Cigna Corp (NYSE: CI)
Health insurer Cigna Corporation announced that it had reached a $52 billion deal to acquire Express Scripts, which is America’s biggest pharmacy benefits manager. The deal is seen as a new way for Cigna to hold onto its profits, as the health insurance industry grapples with greater scrutiny due to increasing costs of healthcare.
The Connecticut-based health insurer said the stock-and-cash deal would value the $54 billion equity of Express Scripts, and include $15bn debt that the pharmacy benefits manager owes its creditors.
According to last month’s filling with the Securities & Exchange Commission, Express Scripts held $2.3 billion in equivalents and cash as of December 31, 2017. Shareholders of Cigna will take ownership of roughly 64% of the merged company once the agreement is sealed. Cigna Chief executive David Cordani said that the combined company will deliver greater consumer choice, create a comprehensive health services portfolio, and allow for closer “customer-healthcare provider” alignment, as well as more personalized value.
The Cigna-Express Scripts deal comes as the latter is also in the process of parting ways with its top client – Anthem, Inc. After previously complaining about Cigna’s high overcharges, Anthem announced last year that it would set up its own pharmacy benefits management unit and end business with the insurer.
Express Scripts and Cigna are intermediaries that negotiate between medicine payers and drug manufacturers. Both aim to attract huge patient numbers and use the monies to compel pharmaceutical manufacturers to pay rebates. These companies were criticized by White House’s Council of Economic Advisers in February for lack of transparency and undue market power.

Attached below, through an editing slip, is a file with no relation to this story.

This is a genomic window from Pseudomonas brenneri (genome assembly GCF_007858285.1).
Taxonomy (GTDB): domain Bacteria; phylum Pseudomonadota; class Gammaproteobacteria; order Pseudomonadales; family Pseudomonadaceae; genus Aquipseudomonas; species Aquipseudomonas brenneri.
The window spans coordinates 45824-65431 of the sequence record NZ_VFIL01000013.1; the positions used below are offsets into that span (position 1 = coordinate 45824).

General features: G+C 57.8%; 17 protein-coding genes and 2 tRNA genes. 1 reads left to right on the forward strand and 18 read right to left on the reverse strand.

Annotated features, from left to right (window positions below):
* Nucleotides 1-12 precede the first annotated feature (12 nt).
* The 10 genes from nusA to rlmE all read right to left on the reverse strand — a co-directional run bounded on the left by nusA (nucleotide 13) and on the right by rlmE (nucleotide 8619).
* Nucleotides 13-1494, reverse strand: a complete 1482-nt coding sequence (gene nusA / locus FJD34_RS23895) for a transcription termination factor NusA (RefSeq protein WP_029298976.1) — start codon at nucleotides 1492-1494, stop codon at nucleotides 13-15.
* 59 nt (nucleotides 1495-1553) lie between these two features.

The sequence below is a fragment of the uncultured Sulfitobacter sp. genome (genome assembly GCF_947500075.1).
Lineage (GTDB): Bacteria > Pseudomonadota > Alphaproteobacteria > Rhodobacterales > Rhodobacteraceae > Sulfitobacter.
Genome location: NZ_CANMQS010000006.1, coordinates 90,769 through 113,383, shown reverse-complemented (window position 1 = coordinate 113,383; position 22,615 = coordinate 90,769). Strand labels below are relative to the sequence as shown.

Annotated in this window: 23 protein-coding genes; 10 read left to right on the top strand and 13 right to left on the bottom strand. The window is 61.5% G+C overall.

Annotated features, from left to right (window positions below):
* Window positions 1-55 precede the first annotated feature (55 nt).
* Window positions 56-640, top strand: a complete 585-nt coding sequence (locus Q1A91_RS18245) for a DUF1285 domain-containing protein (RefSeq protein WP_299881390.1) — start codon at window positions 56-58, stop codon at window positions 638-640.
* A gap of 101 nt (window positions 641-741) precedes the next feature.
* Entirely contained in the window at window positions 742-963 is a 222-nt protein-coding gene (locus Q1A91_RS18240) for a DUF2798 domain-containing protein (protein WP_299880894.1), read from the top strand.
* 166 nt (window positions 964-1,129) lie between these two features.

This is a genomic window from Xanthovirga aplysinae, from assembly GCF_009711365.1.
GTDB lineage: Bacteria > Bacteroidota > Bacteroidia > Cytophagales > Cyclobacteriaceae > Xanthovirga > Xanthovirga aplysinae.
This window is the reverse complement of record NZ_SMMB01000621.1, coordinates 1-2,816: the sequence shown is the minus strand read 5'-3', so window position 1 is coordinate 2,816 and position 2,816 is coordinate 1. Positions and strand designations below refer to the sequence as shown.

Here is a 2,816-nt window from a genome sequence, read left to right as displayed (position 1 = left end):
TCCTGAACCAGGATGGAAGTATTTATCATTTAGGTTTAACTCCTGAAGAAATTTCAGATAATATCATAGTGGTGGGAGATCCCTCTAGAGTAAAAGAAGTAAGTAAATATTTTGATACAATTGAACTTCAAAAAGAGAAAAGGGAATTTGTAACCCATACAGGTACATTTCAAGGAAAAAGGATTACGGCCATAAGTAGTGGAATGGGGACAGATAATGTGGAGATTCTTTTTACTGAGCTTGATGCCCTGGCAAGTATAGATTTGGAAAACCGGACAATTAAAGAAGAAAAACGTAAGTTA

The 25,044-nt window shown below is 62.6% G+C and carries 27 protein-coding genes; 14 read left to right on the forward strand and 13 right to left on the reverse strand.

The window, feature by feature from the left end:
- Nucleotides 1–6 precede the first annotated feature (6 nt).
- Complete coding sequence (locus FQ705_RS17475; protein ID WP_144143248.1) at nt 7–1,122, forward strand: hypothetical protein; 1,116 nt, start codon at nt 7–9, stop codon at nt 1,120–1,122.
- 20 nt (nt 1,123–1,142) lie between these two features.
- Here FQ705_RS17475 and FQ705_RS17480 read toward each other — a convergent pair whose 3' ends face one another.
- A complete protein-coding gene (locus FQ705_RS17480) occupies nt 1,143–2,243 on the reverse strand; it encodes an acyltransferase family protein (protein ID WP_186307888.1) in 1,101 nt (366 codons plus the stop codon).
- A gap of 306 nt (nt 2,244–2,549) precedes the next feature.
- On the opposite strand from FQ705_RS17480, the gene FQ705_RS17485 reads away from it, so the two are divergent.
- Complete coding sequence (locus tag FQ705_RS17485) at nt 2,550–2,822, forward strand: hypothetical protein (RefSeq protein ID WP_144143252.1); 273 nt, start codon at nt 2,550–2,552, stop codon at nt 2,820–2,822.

David Cordani will be the head of the combined health insurer, while the Express Script unit will see current CEO Tim Wentworth remain as its president. The deal is expected to be complete by the end of 2018, and once that happens, $CI could be able more to closely manage the prescription and delivery of costly drugs to patients, and deter new, potential competitors like Amazon.
News of the agreement between the two health insurers saw shares of Express Scripts surge 16% at $85.11 in Thursday’s trading. However, the shares were trading 12.5% below the bid’s current value, indicating that some investors think there will be challenges in sealing the deal. Shares of $CI plunged were trading at $171.86, down 15%.
Despite insisting that they always put patients first, all pharmacy benefit manager companies have a competing obligation to deliver shareholder returns. And, even as nation’s healthcare expenditure continues to grow an average 5% annually, all of them always benefit in various ways.
Right now, large employers such as Yam! Brands and Walmart, have begun worrying that the rising health care spending forecasts are demanding change and will end up gobble up their profits soon.
What remains to be seen is whether antitrust regulators will challenge the Cigna-Express Scripts deal. In 2015, some health insurers attempted to make such mega-mergers through ticket takeovers in a bid to lower costs, but they could not survive the wrath of the Justice Department.